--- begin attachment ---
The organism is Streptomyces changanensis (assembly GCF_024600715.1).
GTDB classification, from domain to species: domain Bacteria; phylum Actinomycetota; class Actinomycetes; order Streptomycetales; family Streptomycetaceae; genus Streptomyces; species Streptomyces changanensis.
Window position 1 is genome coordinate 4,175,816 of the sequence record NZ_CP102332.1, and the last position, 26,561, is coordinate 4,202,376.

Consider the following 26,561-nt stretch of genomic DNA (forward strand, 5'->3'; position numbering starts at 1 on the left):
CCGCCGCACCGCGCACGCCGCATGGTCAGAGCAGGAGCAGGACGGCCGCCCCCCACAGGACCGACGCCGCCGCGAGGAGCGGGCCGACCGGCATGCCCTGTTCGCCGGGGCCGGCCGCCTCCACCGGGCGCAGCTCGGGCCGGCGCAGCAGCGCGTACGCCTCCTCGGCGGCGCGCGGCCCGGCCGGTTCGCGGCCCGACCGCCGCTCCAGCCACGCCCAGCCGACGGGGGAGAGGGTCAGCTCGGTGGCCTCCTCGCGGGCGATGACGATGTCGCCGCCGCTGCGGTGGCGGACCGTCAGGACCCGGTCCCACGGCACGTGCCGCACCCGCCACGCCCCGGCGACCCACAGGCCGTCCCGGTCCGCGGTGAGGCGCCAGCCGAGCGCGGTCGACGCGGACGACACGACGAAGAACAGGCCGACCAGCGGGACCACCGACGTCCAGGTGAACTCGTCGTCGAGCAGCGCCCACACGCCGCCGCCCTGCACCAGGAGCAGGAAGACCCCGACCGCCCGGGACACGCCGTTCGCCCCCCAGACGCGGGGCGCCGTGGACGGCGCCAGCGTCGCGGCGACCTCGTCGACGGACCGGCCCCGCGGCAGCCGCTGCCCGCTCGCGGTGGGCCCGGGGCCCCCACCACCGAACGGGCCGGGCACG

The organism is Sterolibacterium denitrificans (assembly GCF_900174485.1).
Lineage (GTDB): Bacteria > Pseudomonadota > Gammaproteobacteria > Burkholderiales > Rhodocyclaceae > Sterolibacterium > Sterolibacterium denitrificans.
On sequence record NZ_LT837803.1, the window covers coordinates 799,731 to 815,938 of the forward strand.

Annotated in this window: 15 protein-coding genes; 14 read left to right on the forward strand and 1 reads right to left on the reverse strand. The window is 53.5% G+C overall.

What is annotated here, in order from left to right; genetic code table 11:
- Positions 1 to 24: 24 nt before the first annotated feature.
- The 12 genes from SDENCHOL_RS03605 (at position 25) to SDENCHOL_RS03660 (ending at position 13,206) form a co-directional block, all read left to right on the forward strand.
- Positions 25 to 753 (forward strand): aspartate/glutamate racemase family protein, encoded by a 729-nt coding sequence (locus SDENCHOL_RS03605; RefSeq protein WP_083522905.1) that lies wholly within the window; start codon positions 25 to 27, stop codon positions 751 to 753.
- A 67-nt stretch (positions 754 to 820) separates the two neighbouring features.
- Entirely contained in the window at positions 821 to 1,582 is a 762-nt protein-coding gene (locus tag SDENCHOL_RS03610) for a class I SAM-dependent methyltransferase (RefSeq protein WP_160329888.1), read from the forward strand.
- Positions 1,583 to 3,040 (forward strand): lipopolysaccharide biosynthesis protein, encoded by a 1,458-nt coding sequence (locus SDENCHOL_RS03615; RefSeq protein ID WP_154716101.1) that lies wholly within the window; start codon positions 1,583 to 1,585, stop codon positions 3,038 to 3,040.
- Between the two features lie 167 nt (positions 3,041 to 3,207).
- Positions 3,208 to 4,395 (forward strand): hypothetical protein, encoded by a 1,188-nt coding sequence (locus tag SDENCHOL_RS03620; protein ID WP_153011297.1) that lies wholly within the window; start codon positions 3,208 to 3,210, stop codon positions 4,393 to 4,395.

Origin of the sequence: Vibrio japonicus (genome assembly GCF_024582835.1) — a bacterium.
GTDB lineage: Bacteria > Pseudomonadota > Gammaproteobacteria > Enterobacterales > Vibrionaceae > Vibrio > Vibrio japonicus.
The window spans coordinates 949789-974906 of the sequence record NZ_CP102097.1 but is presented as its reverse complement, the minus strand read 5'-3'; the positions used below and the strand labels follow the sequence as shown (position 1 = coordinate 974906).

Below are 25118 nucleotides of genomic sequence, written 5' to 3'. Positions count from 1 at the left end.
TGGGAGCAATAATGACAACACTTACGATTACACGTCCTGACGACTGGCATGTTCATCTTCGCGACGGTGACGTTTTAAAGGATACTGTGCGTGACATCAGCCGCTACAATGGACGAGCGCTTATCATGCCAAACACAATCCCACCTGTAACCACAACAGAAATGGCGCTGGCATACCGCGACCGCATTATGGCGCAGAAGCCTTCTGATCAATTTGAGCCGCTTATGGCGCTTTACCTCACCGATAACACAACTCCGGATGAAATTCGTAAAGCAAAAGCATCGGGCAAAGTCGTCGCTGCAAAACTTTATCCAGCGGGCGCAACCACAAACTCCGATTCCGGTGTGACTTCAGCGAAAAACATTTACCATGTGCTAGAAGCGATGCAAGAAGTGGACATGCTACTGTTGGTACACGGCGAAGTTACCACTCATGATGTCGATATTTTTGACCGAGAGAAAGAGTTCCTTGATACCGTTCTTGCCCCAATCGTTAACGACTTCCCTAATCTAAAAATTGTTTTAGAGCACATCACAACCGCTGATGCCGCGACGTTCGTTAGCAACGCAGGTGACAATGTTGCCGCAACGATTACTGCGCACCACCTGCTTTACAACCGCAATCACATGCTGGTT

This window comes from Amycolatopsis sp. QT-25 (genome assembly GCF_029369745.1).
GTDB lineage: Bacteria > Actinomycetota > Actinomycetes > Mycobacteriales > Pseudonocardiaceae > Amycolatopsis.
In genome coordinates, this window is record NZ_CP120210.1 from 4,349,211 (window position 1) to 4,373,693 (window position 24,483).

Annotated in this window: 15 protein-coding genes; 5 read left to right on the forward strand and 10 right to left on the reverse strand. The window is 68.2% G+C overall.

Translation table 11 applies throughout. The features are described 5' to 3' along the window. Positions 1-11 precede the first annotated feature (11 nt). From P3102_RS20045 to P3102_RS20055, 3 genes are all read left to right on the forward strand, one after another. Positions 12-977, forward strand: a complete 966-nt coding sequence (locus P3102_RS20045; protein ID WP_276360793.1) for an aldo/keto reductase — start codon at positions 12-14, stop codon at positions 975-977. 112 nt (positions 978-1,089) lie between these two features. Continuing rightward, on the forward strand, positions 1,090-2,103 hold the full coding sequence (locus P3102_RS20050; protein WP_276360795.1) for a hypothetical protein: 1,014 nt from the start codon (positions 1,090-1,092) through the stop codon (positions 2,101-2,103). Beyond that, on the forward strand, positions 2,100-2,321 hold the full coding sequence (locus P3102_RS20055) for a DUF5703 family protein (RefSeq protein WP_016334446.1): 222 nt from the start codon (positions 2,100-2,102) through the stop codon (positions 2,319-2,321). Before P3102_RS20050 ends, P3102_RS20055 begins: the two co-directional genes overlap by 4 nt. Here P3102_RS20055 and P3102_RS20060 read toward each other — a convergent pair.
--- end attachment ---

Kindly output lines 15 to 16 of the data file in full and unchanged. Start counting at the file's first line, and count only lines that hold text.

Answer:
- Entirely contained in the window at positions 821 to 1,582 is a 762-nt protein-coding gene (locus tag SDENCHOL_RS03610) for a class I SAM-dependent methyltransferase (RefSeq protein WP_160329888.1), read from the forward strand.
- Positions 1,583 to 3,040 (forward strand): lipopolysaccharide biosynthesis protein, encoded by a 1,458-nt coding sequence (locus SDENCHOL_RS03615; RefSeq protein ID WP_154716101.1) that lies wholly within the window; start codon positions 1,583 to 1,585, stop codon positions 3,038 to 3,040.